TEXT - Fitch rates Suffolk County, NY TANs
Dec 11 - Fitch Ratings assigns an 'F1' rating to the following Suffolk County, NY (the county) notes: --$410,000,000 tax anticipation notes (TANs) for 2013 taxes, comprised of $300 million series I, and $110 million series II. The notes are expected to be sold through negotiation on Dec. 12 and are being issued in anticipation of real property taxes or assessments to be received in 2013. In addition, Fitch affirms the following ratings: --Approximately $1.4 billion in outstanding general obligation (GO) bonds at 'A+'; --$105 million of outstanding delinquent tax anticipation notes DTANS) at 'F1'. The Rating Outlook on the bonds is Negative. SECURITY The notes are general obligations of the county with a pledge of its faith and credit and ad valorem tax, subject to the 2011 state statute limiting property tax increases to the lesser of 2% or an inflation factor (the tax cap law). This limit can be overridden annually by a 60% vote of the county legislature. KEY RATING DRIVERS LIMITED FINANCIAL FLEXIBILITY: Persistent operating deficits due primarily to over-estimation of economically sensitive sales tax revenues, the use of non-recurring revenues and increased fixed costs have led to reduced reserve levels and a significant structural imbalance. RELIANCE ON SHORT-TERM BORROWING: A narrowing cash position has increased the county's reliance on short-term cash flow borrowings. BUDGET MITIGATION PLAN IN PLACE: County management is addressing the significant structural imbalance through a phased-in budget mitigation plan which includes cost savings and revenue generating measures. Fitch views this positively, but is concerned that a number of measures are of a non-recurring nature and some may not come to fruition because of required state approval and litigation. STRONG ECONOMIC INDICATORS: The county benefits from a broad and wealthy economy characterized by below average unemployment rates and well above-average wealth levels. MODERATE DEBT BURDEN: The sizeable and wealthy tax base results in a manageable debt burden with above average amortization that Fitch believes can comfortably accommodate anticipated moderate capital needs. NARROW CASH FLOW COVERAGE: Projected coverage by revenues expected to be received by the 2013 note repayment date provide narrow coverage. WHAT COULD TRIGGER A RATING ACTION INABILITY TO MEET 2013 PROJECTIONS: The county's budget mitigation plan calls for some stabilization in 2013 through both recurring and one-time measures. A rating downgrade is likely if 2013 results are not realized and/or include more temporary solutions than planned. INCREASED SHORT-TERM BORROWING: The county's cash flow note proceeds have grown to a high level compared to the budget. A rating downgrade is likely if short-term borrowing levels do not stabilize or decline starting in 2013. Coverage of note repayment is tight and any deterioration would likely cause a downgrade to the short-term rating. CREDIT PROFILE Suffolk County encompasses the eastern two-thirds of Long Island including the Hamptons and Fire Island. The county's growing population totals approximately 1.5 million; the largest of any county in New York State outside of New York City. SUPERSTORM SANDY IMPACT MANAGEABLE On a wide-spread basis the county was not severely impacted by Superstorm Sandy, although the South Shore, which includes Fire Island, sustained significant damage. As of Nov. 26 the county estimates its loss at $70 million. FEMA is expediting reimbursement and the county expects to receive 75% reimbursement from FEMA with the remaining 25% received from non-federal sources such as state assistance and local government cost sharing. New York State is requesting that the federal government assume the local share. It is not clear at the present time what impact the storm will have on sales tax revenue but it is possible to see an up-tick in revenues as a result of purchases to rebuild damaged homes and replace destroyed automobiles. Tax certioraris may increase to reflect decreased property values in the affected areas due to storm damage and property tax receipts may decline as a result of higher delinquencies. LIMITED FINANCIAL FLEXIBILITY REDUCES RESERVE LEVELS The county's financial condition has deteriorated significantly over the last few years. The perpetual overestimation of sales tax revenue, which comprises 47% of major tax-supported fund revenue, use of non-recurring revenue items, and high and increasing fixed costs create pressure on the budget. The county recorded a fiscal year end December 31, 2011 GAAP operating deficit of $140 million or 5.4% of spending in the consolidated general and police district funds. The unrestricted (the sum of committed, assigned, and unassigned under GASB 54) general fund balance totaled a negative $265.2 million ($318.3 million on a combined basis), or a large negative 12.3% of spending. Further reducing financial flexibility and to help close budget gaps, the county continued to draw down its Tax Stabilization Reserve Fund (TSRF) in 2011 by $40.1 million, reducing the balance to roughly $49 million from a high of $127 million in 2008. Fitch expects the county to meet its goal of not drawing additional funds from the TSRF in 2012 and 2013. CASH FLOW PRESSURE LEADS TO INCREASED RELIANCE ON SHORT-TERM BORROWING Fitch views as a credit negative the county's increased reliance on capital market access for liquidity needs to relieve cash flow pressures. The county has historically issued annual cash flow notes in anticipation of receipt of delinquent and current property taxes (DTANs and TANs, respectively). However, due to limited financial flexibility and a narrowing cash position, the amount of the borrowings has increased over the last few years. The county issued $520 million in 2011 (includes $100 million issued in January 2012 from the December 2011 borrowing) compared to $310 million issued million in 2006. Cash flow borrowings in 2012 will total $600 million (includes $110 million to be issued in January 2013 from the December 2012 borrowing) and include $85 million of revenue anticipation notes (RANs) - the first time the county has issued RANs in over two decades. Current cash flow projections for 2013 show $585 million in cash flow borrowing, lower than 2012 borrowings but still a high 21% of 2013 budgetary expenses. Fitch remains concerned about the county's increased dependence on short-term borrowing and an inability to stabilize at current levels and/or reduce these amounts will cause downward pressure on the rating. NARROW CASH FLOW COVERAGE FOR NOTE REPAYMENT Cash flow provides narrow coverage of 1.16x on the notes at maturity. With consideration of borrowable balances in the TSRF, coverage improves slightly to 1.21x. Fitch believes the county's cash flow projections are reasonable but subject to some volatility given some execution risk related to cost cutting and the county's general optimistic revenue forecasting. PHASED-IN BUDGET MITIGATION PLAN IN PLACE The county has adopted a phased-in budget mitigation plan to address the $428 million budget deficit for 2011 through 2013. The formation and implementation of this plan to date demonstrates management's willingness to address fiscal problems cooperatively. However, Fitch remains concerned that many of the measures are non-recurring in nature with some requiring state approval and resolution of outstanding litigation. The ability to restore structural long-term balance and improve financial flexibility will continue to be challenging. Under stage 1 of the budget mitigation plan the county is projecting a combined savings of $117.2 million for 2012 and 2013. By far the most significant measure is the amortization of $60.7 million of the 2013 pension payment, which would provide relief that year but increase costs in later years. Other sizeable measures, which Fitch considers to be more structural in nature, include: $25 million in savings from the embargo of department funds, and the doubling of red light cameras, which was approved by the state, with estimated revenues of $12 million in 2013. Stage 2 mitigation measures include savings from the PBA contract, sale of the county-owned Foley Nursing Facility, and union health care concessions resulting in cost savings of $73 million. The new PBA contract is an eight-year contract expiring in 2018. Fitch expresses some concern that a no layoff clause over such a lengthy contract could impede the county's overall cost flexibility although the county reports that current staffing levels are at a minimum. Fitch notes favorable contract terms for the county include no retroactive pay for 2011 and 2012 and no increases until June 1, 2013; saving the county an estimated $43.7 million in retroactive salaries in 2013. Pay increases from mid-2013 through 2018 average about 3.5% annually, roughly the same as the last arbitration award. The new contract also appears to provide the county with a more affordable police force in future years through the freezing of starting salaries and the entire 2013 - 2018 pay scale for new officers. The contract further requires additional steps to reach the top pay grade and new officers contribute 15% to health care costs. All new county employees are now required to contribute 15% to their health care costs and the county estimates it will save about $17 million from a new pharmaceutical agreement. The sale to a private operator of the county-owned, financially pressured Foley Nursing Facility was approved by the county legislature earlier this year and was expected to close on Dec. 31, 2012. Litigation has been filed by one of the unions and the sale has been delayed. A decision on whether to proceed with the sale or file a nursing home closure plan, which would require state approval, will be made during the first quarter of 2013. If the nursing home sale does not proceed and the facility is closed there will be a budgetary impact of a $23 million loss of revenues in the 2013 adopted budget. County management does not foresee any issues with obtaining state approval for closure as this procedure is in line with state policy. Additionally, the $20 million Yaphank land sale, which was also expected to close by the end of 2012, has been delayed due to litigation. The county attorney believes the suit is without merit and intends to submit a motion to dismiss. The county expects to close the transaction in April 2013. The current TAN issue was increased by $10 million to compensate for the sale not taking place in December 2012. 2013 BUDGET ADDRESSES REMAINING GAP The 2013 adopted budget was approved by the county legislature on Nov. 7 with a few minor changes and no county executive vetoes. The budget is balanced and includes a 5.0% increase in operating revenues and other financing sources over the 2012 adopted budget with a modest 1% increase in spending. Sales tax revenue growth of 3.75% over estimated 2012 sales tax revenues appear reasonable. For 2012, the county is forecasting a 3.85% growth in sales tax. Major budget initiatives that address the deficit include structural initiatives. The 2.6% increase in the police district property tax rate will provide an additional $12.4 million in revenue in 2013 and the county projects annualized savings of $53.3 million from 2012 staff reductions. Viewed less favorably by Fitch are non-recurring items including the $70 million in revenues from the sale-lease back of the H.L. Dennison building, which requires state approval. The budget prudently does not contemplate the use of any additional funds from the $49 million TSRF. STABLE ECONOMY AND TAX BASE ENHANCED BY STRONG WEALTH LEVELS The county benefits from its proximity to New York City, as well as its own stable and diverse employment base which includes numerous corporate and regional headquarters. The unemployment rate (7.4% for 2011) has historically been below state and national levels. For the month of October 2012, the county unemployment rate was 7.3%, higher than the October 2011 rate of 7.0%, but still below both the state and national rates of 8.3% and 7.5%, respectively. Well above-average economic indicators include high income levels (per capita personal income in 2010 was 131% of the nations) and high per capita market value ($180,000). The county's tax base continues to grow, albeit at a slower rate than in previous years. The tax base is diverse with the top 10 taxpayers comprising a low 1.36% of assessed value. Total property tax collections remain strong, averaging 98% in 2011. MANAGEABLE DEBT AND LONG-TERM LIABILITIES The county's debt ratios at $3,758 per capita and 2.1% of market value are moderate, reflecting the wealthy tax base. Debt amortization is above-average with 63% retired in ten years and debt service represents a manageable 5.2% of major fund spending. Debt ratios should remain stable given the modestly growing tax base and manageable capital needs. The county plans on issuing approximately $60 million of general obligation bonds during the spring of 2013 for various capital projects. The June 2012 adopted three-year capital improvement program (CIP) for 2013 -2015 totals $515.2 million. The county participates in New York State's well-funded pension funds. Payments make up a moderate share of spending (4.6% of 2011 spending) but are expected to increase, even with the ability granted by the state to amortize most of the increase in annual pension payments over ten years. This option, which the county has taken, provides some near-term budget relief but will make future year budgeting for these payments more challenging.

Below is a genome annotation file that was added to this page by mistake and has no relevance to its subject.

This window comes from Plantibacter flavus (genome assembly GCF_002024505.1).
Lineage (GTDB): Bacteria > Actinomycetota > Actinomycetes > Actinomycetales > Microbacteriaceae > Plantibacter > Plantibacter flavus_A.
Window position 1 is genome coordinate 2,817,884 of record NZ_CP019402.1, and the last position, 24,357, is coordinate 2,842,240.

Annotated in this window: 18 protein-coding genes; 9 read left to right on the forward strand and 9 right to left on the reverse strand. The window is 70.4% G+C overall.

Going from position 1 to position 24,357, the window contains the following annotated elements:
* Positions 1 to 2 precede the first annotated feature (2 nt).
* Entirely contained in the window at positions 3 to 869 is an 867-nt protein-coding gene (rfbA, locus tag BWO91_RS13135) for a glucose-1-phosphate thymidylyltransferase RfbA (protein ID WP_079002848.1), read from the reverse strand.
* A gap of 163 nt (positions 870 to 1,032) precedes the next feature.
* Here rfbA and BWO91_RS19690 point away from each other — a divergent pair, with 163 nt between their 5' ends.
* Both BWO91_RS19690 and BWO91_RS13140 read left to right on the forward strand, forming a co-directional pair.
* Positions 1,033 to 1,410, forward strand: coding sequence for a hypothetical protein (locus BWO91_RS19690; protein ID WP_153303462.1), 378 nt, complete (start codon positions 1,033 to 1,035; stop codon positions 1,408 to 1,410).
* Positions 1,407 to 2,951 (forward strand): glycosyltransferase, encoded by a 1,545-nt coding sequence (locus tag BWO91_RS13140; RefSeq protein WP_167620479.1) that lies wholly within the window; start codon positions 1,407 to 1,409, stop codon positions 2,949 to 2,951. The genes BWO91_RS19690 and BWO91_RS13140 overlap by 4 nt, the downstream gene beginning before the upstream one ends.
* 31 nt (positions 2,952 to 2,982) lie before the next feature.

The unfunded actuarial accrued liability for other post-employment benefits (OPEB) was $4.4 billion as of Dec. 31, 2011, or a moderate 1.6% of market value. This amount is expected to increase as the county plans to continue to fund its OPEB liability on a pay-go basis and officials have no plans to alter benefits. Carrying costs for debt service, pension and OPEB pay-go equaled a manageable 12.7% of 2011 spending, but is slightly understated due to the county's amortization of part of the pension payment.